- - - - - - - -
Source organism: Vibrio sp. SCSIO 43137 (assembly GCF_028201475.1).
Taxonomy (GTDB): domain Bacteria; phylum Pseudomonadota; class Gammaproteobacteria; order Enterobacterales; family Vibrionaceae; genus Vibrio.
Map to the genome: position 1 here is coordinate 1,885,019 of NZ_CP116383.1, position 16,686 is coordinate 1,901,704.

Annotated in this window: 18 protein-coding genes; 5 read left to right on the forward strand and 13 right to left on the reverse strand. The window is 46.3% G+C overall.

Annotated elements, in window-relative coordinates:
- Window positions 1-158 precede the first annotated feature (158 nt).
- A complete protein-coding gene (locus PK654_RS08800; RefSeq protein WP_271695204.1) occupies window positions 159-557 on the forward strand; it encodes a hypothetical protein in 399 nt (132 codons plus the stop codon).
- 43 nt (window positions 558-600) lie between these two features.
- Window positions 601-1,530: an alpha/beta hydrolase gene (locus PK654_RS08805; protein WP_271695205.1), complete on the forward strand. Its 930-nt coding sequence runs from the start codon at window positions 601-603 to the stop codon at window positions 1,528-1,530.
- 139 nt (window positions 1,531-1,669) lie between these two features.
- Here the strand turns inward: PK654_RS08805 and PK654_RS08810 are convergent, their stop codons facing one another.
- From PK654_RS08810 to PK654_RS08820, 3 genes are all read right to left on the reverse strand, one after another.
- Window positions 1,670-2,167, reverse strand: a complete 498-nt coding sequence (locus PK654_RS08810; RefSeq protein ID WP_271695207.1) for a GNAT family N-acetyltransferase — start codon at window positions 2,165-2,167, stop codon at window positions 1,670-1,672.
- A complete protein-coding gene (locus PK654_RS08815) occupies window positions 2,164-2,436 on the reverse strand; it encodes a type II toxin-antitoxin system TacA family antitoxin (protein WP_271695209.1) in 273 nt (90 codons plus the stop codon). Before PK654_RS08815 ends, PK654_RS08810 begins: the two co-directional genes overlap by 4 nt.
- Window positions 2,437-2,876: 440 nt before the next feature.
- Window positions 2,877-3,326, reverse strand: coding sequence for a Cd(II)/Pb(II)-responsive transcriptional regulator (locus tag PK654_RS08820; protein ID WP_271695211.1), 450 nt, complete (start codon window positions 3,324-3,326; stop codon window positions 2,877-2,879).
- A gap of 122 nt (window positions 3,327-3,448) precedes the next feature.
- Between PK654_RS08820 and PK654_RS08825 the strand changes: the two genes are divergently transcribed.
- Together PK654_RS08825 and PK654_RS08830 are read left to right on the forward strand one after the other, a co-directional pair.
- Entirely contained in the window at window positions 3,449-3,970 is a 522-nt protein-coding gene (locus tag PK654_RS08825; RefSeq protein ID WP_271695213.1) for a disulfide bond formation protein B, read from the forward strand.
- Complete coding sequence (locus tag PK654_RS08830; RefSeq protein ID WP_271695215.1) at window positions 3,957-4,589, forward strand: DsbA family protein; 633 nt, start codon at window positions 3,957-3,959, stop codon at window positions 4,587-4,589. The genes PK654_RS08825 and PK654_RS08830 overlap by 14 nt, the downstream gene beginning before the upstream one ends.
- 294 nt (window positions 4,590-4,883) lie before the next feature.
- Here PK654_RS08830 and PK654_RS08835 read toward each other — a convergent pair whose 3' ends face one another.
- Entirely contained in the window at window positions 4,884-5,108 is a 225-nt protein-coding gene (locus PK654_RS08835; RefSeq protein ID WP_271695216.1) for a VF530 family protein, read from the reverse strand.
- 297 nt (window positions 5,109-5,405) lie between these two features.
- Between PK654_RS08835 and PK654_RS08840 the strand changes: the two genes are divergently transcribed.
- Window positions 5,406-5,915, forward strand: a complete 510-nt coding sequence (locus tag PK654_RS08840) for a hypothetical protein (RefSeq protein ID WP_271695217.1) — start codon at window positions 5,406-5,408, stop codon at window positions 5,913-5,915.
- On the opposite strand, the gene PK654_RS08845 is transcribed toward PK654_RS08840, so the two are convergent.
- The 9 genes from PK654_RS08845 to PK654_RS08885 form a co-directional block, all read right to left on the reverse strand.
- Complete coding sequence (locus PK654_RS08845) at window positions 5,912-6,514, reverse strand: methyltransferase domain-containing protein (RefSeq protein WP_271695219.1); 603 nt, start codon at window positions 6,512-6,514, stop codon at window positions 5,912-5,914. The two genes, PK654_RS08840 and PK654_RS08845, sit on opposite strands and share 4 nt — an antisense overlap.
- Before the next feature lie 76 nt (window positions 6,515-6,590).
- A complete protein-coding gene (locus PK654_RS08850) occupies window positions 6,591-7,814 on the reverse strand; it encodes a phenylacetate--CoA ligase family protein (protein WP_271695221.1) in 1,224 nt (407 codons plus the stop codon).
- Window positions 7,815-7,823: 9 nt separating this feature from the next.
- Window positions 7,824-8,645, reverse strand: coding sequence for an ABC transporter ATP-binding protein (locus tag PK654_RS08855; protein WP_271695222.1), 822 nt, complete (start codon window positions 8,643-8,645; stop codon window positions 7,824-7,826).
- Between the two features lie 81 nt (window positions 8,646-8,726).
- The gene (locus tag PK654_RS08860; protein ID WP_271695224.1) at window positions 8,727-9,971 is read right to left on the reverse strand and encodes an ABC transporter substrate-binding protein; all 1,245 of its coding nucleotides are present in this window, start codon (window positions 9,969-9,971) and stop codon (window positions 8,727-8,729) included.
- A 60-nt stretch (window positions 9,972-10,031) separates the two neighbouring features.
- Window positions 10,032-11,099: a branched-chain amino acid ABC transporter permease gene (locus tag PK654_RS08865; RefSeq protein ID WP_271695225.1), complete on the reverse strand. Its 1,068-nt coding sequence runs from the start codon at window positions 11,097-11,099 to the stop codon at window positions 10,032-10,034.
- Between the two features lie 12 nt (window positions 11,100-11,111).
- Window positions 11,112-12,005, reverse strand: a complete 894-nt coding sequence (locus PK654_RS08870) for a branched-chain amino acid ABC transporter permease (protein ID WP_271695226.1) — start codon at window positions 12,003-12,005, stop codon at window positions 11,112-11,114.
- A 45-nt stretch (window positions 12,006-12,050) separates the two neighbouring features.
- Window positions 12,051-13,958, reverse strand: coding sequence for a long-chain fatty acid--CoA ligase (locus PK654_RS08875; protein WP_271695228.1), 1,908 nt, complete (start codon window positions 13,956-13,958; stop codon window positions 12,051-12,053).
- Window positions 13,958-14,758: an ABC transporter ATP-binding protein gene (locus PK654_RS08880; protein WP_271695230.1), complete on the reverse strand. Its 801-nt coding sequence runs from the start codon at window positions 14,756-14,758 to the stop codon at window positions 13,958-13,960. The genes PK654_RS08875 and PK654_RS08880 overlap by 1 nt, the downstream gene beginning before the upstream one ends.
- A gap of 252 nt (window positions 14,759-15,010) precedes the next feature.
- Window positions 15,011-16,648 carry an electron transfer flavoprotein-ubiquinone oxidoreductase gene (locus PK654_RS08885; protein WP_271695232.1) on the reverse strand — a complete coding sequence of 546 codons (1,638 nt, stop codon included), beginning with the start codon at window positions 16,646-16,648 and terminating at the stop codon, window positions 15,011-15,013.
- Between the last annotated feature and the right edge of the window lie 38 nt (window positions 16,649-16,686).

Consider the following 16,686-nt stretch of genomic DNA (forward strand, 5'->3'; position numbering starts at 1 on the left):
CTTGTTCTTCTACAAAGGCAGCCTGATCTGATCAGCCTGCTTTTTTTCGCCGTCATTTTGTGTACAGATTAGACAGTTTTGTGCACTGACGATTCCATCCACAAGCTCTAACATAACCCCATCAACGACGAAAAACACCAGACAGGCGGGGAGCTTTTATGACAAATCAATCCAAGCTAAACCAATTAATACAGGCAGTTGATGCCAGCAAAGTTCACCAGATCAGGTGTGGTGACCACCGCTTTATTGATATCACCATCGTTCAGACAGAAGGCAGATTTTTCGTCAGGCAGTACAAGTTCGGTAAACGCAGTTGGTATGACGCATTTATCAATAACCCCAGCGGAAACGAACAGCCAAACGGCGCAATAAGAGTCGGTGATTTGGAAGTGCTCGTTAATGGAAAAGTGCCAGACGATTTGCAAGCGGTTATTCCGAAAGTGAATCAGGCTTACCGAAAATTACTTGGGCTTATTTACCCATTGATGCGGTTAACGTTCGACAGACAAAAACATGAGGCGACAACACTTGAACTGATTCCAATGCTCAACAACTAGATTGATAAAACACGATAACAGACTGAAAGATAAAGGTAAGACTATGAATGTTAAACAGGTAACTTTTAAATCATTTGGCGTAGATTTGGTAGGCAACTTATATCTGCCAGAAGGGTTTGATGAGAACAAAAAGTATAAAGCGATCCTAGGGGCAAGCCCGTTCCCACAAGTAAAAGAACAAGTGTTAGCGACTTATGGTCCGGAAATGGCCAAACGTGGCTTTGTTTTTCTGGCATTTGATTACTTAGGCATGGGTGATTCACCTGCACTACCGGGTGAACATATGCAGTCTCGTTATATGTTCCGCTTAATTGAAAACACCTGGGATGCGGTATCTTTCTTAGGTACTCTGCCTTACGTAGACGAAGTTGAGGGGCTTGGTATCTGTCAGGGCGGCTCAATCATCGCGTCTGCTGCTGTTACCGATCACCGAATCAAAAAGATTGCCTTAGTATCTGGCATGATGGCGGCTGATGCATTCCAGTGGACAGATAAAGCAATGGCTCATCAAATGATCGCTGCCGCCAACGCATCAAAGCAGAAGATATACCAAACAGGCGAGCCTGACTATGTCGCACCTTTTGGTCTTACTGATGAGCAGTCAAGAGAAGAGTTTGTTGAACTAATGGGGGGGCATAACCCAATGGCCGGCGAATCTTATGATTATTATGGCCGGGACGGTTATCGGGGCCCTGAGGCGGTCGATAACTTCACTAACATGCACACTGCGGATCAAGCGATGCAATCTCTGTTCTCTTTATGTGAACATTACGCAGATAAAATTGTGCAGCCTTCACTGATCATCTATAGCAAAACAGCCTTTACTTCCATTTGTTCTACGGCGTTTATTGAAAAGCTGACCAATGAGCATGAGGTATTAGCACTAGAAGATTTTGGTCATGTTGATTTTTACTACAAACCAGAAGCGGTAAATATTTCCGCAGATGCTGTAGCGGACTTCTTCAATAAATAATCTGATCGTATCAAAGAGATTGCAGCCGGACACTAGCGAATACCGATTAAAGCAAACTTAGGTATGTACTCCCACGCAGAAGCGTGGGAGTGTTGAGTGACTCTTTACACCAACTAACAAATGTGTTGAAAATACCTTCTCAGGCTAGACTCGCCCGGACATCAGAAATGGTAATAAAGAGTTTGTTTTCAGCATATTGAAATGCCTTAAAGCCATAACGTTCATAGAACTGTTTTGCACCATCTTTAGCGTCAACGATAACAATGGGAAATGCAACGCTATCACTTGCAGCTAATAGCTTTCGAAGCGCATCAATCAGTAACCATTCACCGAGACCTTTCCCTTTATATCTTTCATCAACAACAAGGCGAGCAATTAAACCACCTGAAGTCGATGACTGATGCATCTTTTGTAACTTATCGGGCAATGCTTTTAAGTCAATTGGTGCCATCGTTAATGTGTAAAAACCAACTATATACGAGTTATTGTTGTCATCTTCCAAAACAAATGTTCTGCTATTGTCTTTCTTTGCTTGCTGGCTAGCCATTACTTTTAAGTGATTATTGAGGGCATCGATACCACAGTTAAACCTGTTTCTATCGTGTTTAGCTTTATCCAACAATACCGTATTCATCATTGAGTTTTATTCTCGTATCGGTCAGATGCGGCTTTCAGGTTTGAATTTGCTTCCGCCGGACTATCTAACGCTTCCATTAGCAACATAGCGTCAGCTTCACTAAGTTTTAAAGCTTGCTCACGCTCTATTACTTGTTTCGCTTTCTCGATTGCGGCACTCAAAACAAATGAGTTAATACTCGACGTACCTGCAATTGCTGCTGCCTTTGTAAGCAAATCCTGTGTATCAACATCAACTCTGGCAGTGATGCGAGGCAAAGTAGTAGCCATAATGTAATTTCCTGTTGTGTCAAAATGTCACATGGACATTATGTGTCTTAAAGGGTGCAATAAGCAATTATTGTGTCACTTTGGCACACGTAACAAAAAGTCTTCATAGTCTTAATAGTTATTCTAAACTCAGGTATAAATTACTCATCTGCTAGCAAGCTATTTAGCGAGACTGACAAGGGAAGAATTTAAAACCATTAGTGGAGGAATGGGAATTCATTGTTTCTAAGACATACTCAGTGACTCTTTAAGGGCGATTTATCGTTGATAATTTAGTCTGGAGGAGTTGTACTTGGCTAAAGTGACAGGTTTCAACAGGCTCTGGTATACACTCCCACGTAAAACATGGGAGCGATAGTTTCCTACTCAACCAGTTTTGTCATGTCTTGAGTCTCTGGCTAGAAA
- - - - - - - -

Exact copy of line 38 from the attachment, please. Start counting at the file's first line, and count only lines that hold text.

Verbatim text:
- Window positions 10,032-11,099: a branched-chain amino acid ABC transporter permease gene (locus tag PK654_RS08865; RefSeq protein ID WP_271695225.1), complete on the reverse strand. Its 1,068-nt coding sequence runs from the start codon at window positions 11,097-11,099 to the stop codon at window positions 10,032-10,034.